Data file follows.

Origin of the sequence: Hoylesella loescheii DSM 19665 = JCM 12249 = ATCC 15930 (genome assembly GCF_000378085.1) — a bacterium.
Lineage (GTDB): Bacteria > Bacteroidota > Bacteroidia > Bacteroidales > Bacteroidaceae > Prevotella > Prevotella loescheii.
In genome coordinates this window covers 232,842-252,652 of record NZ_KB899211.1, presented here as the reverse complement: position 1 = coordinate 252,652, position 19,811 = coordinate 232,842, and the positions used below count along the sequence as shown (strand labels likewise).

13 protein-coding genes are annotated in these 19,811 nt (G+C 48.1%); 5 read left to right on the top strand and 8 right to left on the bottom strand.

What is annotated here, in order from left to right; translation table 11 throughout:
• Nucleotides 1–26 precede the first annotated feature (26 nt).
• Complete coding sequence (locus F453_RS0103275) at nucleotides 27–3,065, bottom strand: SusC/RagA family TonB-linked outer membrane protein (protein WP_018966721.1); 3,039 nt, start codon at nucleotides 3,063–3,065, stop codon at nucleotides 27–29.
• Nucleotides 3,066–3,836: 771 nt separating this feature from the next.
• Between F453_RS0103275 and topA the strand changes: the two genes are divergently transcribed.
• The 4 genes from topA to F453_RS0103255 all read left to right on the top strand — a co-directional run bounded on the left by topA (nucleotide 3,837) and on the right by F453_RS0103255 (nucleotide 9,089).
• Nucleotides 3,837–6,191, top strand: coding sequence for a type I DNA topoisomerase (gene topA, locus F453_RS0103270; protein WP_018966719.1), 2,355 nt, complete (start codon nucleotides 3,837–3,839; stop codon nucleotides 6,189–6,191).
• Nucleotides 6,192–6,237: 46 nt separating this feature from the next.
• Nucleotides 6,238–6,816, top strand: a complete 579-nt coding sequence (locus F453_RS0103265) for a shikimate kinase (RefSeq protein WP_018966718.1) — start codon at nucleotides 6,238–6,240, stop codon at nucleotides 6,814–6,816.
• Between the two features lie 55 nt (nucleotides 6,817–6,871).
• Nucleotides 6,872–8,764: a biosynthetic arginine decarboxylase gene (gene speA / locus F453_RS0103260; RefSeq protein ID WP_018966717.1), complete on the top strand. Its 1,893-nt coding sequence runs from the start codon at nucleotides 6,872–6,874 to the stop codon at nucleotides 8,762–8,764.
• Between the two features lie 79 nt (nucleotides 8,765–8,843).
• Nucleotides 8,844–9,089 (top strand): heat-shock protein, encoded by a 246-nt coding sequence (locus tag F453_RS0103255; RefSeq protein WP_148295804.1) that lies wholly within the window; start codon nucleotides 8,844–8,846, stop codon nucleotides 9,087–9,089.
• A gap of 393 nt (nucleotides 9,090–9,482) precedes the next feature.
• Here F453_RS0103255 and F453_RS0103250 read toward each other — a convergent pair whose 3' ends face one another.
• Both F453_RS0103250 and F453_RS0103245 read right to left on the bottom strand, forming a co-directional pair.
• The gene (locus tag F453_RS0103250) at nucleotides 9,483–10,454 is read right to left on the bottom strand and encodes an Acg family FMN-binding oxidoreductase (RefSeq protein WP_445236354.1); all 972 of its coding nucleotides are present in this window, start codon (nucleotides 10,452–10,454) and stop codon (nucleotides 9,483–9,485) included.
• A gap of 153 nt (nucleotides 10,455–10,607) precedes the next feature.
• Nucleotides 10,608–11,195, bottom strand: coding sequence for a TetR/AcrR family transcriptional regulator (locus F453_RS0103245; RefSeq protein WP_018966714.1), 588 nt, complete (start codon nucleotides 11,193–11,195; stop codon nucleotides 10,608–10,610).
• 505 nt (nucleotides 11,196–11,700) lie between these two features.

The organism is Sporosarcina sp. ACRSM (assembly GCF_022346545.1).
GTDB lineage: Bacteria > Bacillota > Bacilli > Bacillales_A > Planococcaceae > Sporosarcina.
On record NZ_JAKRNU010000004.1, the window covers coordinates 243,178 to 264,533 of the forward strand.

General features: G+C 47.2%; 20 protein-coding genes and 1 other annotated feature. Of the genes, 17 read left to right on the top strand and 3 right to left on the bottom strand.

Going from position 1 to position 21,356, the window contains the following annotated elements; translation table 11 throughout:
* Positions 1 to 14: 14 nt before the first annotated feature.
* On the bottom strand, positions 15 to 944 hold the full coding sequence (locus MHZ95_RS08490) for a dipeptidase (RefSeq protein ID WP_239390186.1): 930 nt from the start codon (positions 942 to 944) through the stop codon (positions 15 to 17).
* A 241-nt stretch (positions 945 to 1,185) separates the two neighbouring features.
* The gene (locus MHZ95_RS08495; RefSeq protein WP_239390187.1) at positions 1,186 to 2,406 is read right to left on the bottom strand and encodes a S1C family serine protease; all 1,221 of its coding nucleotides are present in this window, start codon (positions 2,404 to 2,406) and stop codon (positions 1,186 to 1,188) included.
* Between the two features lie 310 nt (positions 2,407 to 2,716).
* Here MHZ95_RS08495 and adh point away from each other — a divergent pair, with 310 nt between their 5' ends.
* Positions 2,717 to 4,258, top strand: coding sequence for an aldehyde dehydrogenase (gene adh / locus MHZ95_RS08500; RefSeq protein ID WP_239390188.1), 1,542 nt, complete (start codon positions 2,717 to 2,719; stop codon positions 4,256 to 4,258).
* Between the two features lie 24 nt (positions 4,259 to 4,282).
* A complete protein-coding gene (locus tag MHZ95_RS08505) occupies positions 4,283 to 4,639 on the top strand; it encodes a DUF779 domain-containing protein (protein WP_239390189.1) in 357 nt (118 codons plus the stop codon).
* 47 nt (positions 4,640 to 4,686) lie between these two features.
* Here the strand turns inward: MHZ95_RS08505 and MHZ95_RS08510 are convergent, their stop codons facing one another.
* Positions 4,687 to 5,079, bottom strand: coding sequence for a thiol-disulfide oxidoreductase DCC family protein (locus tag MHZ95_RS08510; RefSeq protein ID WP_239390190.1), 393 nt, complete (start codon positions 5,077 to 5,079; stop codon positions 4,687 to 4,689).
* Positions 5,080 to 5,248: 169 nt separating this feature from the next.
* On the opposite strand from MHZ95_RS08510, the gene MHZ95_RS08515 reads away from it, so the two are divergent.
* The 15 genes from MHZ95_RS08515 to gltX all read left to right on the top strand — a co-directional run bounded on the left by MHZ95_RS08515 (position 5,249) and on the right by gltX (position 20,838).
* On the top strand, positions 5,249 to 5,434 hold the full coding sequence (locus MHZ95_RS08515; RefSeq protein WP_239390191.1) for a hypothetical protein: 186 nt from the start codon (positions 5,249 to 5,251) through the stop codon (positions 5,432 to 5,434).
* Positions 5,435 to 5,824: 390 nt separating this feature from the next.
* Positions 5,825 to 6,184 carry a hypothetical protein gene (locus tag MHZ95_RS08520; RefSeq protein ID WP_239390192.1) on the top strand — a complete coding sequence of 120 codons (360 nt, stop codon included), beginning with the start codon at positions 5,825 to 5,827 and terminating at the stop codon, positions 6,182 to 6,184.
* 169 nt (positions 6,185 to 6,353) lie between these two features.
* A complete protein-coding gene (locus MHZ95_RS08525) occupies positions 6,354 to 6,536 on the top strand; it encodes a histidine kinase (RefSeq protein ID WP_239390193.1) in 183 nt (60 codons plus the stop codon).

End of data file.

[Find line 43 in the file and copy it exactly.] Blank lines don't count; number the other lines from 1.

* On the opposite strand from MHZ95_RS08510, the gene MHZ95_RS08515 reads away from it, so the two are divergent.